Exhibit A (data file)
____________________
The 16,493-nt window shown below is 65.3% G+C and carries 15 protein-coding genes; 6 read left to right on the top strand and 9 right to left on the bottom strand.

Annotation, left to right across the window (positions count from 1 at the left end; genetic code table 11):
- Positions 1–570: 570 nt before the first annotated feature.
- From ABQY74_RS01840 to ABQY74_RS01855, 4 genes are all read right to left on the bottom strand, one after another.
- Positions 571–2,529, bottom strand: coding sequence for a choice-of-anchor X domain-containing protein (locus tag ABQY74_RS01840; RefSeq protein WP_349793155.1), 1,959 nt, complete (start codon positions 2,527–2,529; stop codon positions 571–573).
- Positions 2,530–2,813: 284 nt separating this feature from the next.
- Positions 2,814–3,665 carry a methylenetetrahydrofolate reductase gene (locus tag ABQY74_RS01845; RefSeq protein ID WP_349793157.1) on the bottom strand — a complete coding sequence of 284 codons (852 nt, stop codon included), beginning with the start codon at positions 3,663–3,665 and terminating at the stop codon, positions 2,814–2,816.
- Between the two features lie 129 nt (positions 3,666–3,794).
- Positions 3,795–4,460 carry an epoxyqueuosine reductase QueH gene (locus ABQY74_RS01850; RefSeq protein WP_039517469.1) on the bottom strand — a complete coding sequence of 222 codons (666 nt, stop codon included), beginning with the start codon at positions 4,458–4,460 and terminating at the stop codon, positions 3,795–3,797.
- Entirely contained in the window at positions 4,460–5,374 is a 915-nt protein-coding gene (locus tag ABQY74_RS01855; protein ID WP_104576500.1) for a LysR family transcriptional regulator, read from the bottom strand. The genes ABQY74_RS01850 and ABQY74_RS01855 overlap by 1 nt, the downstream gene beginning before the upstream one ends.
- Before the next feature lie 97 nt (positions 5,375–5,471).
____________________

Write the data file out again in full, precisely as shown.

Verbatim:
The 16,493-nt window shown below is 65.3% G+C and carries 15 protein-coding genes; 6 read left to right on the top strand and 9 right to left on the bottom strand.

Annotation, left to right across the window (positions count from 1 at the left end; genetic code table 11):
- Positions 1–570: 570 nt before the first annotated feature.
- From ABQY74_RS01840 to ABQY74_RS01855, 4 genes are all read right to left on the bottom strand, one after another.
- Positions 571–2,529, bottom strand: coding sequence for a choice-of-anchor X domain-containing protein (locus tag ABQY74_RS01840; RefSeq protein WP_349793155.1), 1,959 nt, complete (start codon positions 2,527–2,529; stop codon positions 571–573).
- Positions 2,530–2,813: 284 nt separating this feature from the next.
- Positions 2,814–3,665 carry a methylenetetrahydrofolate reductase gene (locus tag ABQY74_RS01845; RefSeq protein ID WP_349793157.1) on the bottom strand — a complete coding sequence of 284 codons (852 nt, stop codon included), beginning with the start codon at positions 3,663–3,665 and terminating at the stop codon, positions 2,814–2,816.
- Between the two features lie 129 nt (positions 3,666–3,794).
- Positions 3,795–4,460 carry an epoxyqueuosine reductase QueH gene (locus ABQY74_RS01850; RefSeq protein WP_039517469.1) on the bottom strand — a complete coding sequence of 222 codons (666 nt, stop codon included), beginning with the start codon at positions 4,458–4,460 and terminating at the stop codon, positions 3,795–3,797.
- Entirely contained in the window at positions 4,460–5,374 is a 915-nt protein-coding gene (locus tag ABQY74_RS01855; protein ID WP_104576500.1) for a LysR family transcriptional regulator, read from the bottom strand. The genes ABQY74_RS01850 and ABQY74_RS01855 overlap by 1 nt, the downstream gene beginning before the upstream one ends.
- Before the next feature lie 97 nt (positions 5,375–5,471).